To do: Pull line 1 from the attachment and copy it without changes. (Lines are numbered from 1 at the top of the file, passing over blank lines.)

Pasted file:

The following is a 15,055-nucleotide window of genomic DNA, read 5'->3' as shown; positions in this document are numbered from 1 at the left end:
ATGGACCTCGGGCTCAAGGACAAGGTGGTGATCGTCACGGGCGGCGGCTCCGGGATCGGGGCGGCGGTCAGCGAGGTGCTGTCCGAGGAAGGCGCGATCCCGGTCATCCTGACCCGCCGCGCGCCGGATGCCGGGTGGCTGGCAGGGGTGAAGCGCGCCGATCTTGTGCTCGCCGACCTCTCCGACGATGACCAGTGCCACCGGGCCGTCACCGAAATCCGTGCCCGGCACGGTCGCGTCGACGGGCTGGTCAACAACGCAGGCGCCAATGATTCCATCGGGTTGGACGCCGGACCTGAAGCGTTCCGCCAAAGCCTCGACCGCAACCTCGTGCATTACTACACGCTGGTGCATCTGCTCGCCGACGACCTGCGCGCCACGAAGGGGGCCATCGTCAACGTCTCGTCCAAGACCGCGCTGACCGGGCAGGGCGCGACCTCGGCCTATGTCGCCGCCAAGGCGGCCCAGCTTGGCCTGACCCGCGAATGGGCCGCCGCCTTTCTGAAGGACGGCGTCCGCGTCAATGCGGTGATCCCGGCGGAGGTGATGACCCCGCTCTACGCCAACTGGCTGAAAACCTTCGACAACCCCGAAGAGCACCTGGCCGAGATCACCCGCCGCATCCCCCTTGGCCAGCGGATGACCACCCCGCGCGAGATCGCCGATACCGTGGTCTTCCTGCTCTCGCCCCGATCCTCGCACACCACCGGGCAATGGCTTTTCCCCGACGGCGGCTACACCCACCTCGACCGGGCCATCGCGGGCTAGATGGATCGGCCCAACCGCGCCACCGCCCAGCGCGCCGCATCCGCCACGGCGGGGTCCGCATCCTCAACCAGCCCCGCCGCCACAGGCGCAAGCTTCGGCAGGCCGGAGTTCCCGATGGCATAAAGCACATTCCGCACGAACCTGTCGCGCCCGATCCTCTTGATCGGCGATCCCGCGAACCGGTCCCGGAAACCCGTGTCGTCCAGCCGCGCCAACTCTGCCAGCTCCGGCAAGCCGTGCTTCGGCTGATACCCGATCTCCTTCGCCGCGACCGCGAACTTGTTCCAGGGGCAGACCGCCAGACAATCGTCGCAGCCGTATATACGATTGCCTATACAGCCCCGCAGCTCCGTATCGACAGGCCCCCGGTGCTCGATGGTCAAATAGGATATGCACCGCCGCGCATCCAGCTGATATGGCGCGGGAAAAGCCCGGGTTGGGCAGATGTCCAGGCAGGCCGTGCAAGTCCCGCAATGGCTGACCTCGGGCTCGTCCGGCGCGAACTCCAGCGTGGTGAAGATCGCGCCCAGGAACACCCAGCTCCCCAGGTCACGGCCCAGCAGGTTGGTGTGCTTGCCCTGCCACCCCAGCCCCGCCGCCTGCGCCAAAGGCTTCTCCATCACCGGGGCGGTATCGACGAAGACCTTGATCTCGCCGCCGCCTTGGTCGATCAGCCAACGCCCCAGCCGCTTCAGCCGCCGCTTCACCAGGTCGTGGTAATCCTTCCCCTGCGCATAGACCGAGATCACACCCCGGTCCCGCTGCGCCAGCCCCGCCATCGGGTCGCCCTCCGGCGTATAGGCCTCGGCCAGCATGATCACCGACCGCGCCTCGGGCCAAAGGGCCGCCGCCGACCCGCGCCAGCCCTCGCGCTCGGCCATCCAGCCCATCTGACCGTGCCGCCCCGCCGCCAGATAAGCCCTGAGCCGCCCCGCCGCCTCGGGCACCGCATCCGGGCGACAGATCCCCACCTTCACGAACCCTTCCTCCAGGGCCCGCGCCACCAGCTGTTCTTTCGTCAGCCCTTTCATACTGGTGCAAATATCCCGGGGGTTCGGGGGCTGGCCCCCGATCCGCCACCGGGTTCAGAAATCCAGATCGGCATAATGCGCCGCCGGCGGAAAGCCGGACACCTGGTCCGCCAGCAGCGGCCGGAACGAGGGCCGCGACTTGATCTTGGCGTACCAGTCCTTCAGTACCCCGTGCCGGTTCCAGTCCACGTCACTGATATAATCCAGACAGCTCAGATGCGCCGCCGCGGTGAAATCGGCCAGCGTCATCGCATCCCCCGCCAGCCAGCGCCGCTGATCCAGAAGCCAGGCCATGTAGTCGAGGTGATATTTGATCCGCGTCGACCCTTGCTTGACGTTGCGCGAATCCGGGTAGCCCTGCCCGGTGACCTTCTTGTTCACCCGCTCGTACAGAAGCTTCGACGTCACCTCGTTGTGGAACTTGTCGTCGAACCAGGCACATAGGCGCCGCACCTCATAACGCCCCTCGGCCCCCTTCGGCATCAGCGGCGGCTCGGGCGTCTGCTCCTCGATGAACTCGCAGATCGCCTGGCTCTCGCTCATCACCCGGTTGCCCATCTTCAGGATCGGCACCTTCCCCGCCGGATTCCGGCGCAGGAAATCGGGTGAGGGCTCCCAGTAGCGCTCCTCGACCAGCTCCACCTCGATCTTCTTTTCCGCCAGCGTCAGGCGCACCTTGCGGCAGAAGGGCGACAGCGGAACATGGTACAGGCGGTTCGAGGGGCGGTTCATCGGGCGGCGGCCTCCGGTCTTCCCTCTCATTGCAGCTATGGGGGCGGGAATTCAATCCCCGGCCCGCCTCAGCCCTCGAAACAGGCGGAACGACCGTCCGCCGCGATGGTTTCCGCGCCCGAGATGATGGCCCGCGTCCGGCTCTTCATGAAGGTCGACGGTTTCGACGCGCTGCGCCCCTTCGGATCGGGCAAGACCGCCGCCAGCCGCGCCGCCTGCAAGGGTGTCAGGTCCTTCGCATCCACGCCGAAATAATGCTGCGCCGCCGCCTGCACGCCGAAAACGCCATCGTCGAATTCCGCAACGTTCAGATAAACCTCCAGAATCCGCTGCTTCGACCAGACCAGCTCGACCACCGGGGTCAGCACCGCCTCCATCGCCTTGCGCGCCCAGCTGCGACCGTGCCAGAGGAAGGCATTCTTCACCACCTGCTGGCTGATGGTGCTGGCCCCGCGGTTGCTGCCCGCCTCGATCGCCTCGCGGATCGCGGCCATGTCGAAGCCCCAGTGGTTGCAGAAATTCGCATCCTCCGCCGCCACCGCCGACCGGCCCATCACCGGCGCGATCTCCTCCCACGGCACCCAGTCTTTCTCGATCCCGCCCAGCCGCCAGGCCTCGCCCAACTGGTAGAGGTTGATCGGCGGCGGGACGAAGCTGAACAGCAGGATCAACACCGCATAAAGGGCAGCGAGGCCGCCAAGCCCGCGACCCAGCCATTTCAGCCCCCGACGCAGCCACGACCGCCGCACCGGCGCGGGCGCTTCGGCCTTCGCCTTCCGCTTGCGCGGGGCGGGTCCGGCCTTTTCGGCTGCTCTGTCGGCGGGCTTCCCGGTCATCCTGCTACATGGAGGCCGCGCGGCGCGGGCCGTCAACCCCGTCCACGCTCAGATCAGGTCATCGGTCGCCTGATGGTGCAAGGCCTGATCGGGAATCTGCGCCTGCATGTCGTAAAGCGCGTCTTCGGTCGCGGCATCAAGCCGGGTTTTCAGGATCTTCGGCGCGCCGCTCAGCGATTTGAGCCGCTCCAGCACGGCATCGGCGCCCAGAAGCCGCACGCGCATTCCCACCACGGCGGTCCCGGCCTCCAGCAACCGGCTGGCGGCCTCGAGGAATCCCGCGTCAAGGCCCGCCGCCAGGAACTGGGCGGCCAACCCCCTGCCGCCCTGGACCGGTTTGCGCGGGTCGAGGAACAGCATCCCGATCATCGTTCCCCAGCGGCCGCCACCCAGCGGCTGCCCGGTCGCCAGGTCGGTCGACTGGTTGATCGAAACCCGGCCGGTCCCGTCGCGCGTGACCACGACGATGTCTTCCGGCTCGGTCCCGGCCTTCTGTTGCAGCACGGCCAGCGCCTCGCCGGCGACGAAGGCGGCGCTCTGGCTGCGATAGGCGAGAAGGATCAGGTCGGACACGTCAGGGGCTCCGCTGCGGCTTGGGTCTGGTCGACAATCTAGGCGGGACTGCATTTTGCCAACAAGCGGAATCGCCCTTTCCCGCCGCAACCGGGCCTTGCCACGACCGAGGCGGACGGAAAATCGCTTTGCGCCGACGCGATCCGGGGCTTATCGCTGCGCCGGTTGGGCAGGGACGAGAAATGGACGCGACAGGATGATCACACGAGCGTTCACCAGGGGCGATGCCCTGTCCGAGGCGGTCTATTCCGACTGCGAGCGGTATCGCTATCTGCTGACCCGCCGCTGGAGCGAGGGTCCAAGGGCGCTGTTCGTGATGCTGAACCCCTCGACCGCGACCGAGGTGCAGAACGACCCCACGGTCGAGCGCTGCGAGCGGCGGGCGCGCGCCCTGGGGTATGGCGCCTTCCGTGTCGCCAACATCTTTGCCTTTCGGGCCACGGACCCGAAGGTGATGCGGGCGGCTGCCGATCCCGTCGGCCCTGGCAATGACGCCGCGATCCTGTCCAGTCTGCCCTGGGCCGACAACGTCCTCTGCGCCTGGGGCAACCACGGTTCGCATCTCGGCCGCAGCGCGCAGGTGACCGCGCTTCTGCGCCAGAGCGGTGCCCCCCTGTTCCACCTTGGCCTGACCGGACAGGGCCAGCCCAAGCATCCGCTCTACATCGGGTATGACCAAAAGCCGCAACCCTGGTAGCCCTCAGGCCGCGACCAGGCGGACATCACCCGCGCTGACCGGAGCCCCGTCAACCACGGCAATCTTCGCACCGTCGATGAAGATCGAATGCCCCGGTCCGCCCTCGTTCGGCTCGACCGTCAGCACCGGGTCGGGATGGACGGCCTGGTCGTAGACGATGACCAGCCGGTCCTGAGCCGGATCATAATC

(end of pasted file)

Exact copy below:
The following is a 15,055-nucleotide window of genomic DNA, read 5'->3' as shown; positions in this document are numbered from 1 at the left end: